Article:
Fitch cuts Romania to junk, warns on Russia, S.Korea
Foreign investors have dumped assets
Fitch cut Romania`s credit rating to "junk" status in one of four emerging market downgrades on Monday and said the global financial crisis had put ratings of South Korea, South Africa, Russia and Mexico in jeopardy, Reuters reported.
The ratings agency`s move comes nearly two weeks after a Standard & Poor`s downgrade turned the east European country into the only European Union member state with a non-investment grade credit rating and is the latest sign that the global financial crisis is still spreading across emerging markets.
Foreign investors, once bullish on eastern Europe`s prospects of strong economic growth and deeper integration into the EU, have dumped assets on concern that countries such as Ukraine and EU members Hungary, Romania, Bulgaria and the Baltic states may not be able to handle their large foreign debt burdens, which could spark financial crises.
Fitch cut ratings for four Eastern European countries, including cutting Romania to below investment-grade. It also lowered its outlook on South Korea, Mexico, Russia and South Africa to negative from stable, while that of Chile and Malaysia were cut to stable from positive.
The actions are part of a review of 17 big investment-grade emerging markets, which resulted in four downgrades and seven outlook revisions, it said on Monday.
Emerging markets with current account deficits and those reliant on short-term external funding have been among the worst hit by the crisis that has already led the International Monetary Fund to provide loans to Hungary and Ukraine.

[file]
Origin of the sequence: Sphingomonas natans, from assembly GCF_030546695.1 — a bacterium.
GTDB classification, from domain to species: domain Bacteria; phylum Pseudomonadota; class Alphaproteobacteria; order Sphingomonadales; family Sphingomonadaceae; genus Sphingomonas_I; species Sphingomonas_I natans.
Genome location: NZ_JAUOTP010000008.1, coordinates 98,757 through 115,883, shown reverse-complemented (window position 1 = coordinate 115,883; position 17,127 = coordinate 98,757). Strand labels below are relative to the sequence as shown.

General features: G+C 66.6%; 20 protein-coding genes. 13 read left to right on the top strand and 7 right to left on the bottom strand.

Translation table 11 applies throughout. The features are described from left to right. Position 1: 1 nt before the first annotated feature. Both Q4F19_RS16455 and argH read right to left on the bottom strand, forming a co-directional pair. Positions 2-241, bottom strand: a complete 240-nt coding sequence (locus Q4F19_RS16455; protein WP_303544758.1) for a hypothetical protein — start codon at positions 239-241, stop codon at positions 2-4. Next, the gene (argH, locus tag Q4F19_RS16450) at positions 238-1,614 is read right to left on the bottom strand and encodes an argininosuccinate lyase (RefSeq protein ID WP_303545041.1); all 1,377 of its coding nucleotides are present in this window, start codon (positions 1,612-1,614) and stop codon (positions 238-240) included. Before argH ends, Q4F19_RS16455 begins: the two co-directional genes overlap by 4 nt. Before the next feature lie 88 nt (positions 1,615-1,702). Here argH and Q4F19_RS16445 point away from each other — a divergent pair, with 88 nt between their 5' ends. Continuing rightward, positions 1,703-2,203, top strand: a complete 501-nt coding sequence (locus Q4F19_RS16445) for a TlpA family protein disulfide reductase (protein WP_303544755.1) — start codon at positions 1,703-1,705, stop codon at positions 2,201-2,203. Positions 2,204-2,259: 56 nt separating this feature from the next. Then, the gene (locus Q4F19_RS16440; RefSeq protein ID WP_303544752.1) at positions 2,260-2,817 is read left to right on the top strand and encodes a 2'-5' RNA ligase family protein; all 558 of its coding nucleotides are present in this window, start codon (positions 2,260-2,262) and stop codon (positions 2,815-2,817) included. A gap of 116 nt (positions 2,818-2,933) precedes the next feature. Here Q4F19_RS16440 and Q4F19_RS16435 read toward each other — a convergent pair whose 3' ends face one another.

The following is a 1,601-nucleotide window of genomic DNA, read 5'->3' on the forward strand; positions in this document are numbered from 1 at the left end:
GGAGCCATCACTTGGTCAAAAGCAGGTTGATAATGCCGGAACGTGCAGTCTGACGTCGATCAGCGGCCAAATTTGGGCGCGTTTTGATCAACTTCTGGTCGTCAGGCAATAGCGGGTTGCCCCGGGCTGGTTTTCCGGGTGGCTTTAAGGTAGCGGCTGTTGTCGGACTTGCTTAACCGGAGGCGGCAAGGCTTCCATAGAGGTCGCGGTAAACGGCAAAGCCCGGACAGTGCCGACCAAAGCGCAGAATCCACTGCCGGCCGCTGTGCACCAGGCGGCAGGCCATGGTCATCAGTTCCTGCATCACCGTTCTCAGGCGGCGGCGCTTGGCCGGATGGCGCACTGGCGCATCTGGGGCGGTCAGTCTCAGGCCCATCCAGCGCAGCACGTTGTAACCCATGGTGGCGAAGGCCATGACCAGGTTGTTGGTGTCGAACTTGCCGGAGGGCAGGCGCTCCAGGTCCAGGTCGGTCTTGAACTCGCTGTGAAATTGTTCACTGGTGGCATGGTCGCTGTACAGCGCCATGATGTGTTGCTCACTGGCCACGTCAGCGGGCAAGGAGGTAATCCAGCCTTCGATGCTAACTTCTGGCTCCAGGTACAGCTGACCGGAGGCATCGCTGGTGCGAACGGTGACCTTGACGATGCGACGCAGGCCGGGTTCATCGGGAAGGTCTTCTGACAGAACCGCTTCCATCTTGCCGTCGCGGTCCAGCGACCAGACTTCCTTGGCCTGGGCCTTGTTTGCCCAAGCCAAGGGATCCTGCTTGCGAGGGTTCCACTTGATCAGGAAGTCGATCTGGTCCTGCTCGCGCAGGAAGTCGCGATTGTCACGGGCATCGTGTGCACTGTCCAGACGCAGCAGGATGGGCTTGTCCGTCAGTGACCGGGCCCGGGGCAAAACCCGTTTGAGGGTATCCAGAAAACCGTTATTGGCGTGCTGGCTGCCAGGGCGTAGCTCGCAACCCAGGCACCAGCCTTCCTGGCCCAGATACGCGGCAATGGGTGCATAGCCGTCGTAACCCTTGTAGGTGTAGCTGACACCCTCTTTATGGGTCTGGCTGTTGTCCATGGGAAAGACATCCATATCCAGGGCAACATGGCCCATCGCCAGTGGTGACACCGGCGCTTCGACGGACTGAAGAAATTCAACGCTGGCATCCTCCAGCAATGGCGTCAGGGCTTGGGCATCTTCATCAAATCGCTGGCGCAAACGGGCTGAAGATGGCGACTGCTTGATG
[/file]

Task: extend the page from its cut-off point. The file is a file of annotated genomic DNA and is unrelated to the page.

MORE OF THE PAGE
The widespread risk aversion has led foreign investors to flee markets such as South Korea in droves, aggravating the liquidity crunch faced by these countries.
Fitch said the world`s largest economies were facing a recession that could be as severe as those of the early 1980s and 1990s, casting doubt over how less developed economies can adjust, even if some have more robust balance sheets and liquidity positions than in previous times of turmoil.
"The profound shift in the global economic and financial outlook poses significant real economy and policy challenges for emerging markets," David Riley, head of Fitch`s global sovereign ratings group, said in the statement.
"Policymakers in emerging economies have even less scope for policy errors than their counterparts in so-called `advanced` countries, but they are better placed to navigate these challenges than ever before."
Emerging European countries are the most vulnerable to a financial crisis, Fitch said, given their large current account deficits and their reliance on short-term borrowing.
Fitch cut ratings on Bulgaria and Kazakhstan by one notch to BBB-, the lowest investment-grade level, and lowered Hungary to BBB from BBB-plus. The agency cut Romania by two notches to BB-plus from BBB.
Romania is likely to require external financial support to prevent "a sovereign credit crisis", Fitch said, as it deals with a current account deficit that is expected to exceed 14 percent of gross domestic product this year.
Romania last month rejected criticism of its economic policies and said it did not need IMF help, while the Washington-based institution denied reports that it was talking about a rescue package with one of the EU poorest member states.
Fitch`s echo those made by S&P last month, which warned of mounting risks to Romania`s economy due to rising private sector debt and its dependency on increasingly uncertain foreign markets. It said policymakers had ignored warnings and were instead focused on general elections scheduled for Nov. 30.
Reuters via Guardian